If it wasn’t already apparent, this just serves as proof that Meghan and Harry make a great couple.
This post was written by Chloe Lal. For more, check out our sister site Now To Love.
(4/18)—Prince Harry was just 12 years old when his mother died in 1997. But according to the royal, he didn’t deal with his grief until decades later, which ultimately lead to a variety of mental health issues.
In a raw new interview with The Telegraph, a British newspaper, Harry said it wasn’t until he was 28 that he addressed his despair. The 32-year-old told Bryony Gordon for her Mad World podcast that he was “very close to a complete breakdown on numerous occasions” and living in the public eye only exasperated his anxiety.
“I can safely say that losing my mom at the age of 12, and therefore shutting down all of my emotions for the last 20 years, has had a quite serious effect on not only my personal life but my work as well,” he explained. “I have probably been very close to a complete breakdown on numerous occasions when all sorts of grief, lies, and misconceptions are coming [at me] from every angle.”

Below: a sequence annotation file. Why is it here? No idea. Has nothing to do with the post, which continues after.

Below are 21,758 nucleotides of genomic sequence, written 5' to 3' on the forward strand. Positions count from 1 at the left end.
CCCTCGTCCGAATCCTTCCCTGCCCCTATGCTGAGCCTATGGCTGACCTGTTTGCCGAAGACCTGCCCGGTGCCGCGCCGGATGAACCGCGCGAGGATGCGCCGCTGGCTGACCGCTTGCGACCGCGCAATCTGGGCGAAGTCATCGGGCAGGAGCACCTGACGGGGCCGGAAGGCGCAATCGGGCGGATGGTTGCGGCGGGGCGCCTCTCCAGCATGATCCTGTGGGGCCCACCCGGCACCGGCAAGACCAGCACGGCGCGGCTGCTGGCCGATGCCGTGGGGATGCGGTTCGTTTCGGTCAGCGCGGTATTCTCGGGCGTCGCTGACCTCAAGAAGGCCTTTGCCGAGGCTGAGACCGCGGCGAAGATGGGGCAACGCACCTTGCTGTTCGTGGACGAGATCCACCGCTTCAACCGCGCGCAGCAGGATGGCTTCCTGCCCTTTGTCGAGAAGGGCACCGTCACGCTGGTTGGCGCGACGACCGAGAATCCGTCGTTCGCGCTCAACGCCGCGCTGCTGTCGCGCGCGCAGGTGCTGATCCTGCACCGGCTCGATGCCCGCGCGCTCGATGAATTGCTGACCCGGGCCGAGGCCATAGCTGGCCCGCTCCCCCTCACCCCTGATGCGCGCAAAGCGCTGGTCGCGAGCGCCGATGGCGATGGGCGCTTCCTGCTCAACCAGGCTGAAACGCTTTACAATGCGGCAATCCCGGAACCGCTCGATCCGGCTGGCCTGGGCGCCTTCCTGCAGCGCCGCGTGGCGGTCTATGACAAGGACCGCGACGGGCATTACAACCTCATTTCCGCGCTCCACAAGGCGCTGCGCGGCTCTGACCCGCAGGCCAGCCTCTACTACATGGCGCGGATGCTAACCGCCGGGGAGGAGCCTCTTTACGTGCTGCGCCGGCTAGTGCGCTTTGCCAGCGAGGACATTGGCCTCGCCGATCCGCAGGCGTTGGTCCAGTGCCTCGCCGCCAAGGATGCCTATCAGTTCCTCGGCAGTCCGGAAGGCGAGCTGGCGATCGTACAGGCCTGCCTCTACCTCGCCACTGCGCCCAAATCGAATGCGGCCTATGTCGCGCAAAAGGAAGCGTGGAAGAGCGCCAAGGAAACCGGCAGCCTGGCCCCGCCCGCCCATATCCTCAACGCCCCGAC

When questioned if he had seen a therapist for help, the Prince revealed: “I’ve done that a couple of times, more than a couple of times, but it’s great.”
The passionate humanitarian also confessed to having anger management issues and turning to boxing as an outlet.
“During those years, I took up boxing because everyone was saying boxing is good for you. It’s a really good way of letting out aggression,” Harry said. “And that really saved me because I was on the verge of punching someone, so being able to punch someone who had pads on was certainly easier,” he continued.
Harry also revealed that his older brother Prince William urged him to get professional help, telling him: “Look, you really need to deal with this. It is not normal to think that nothing has affected you.”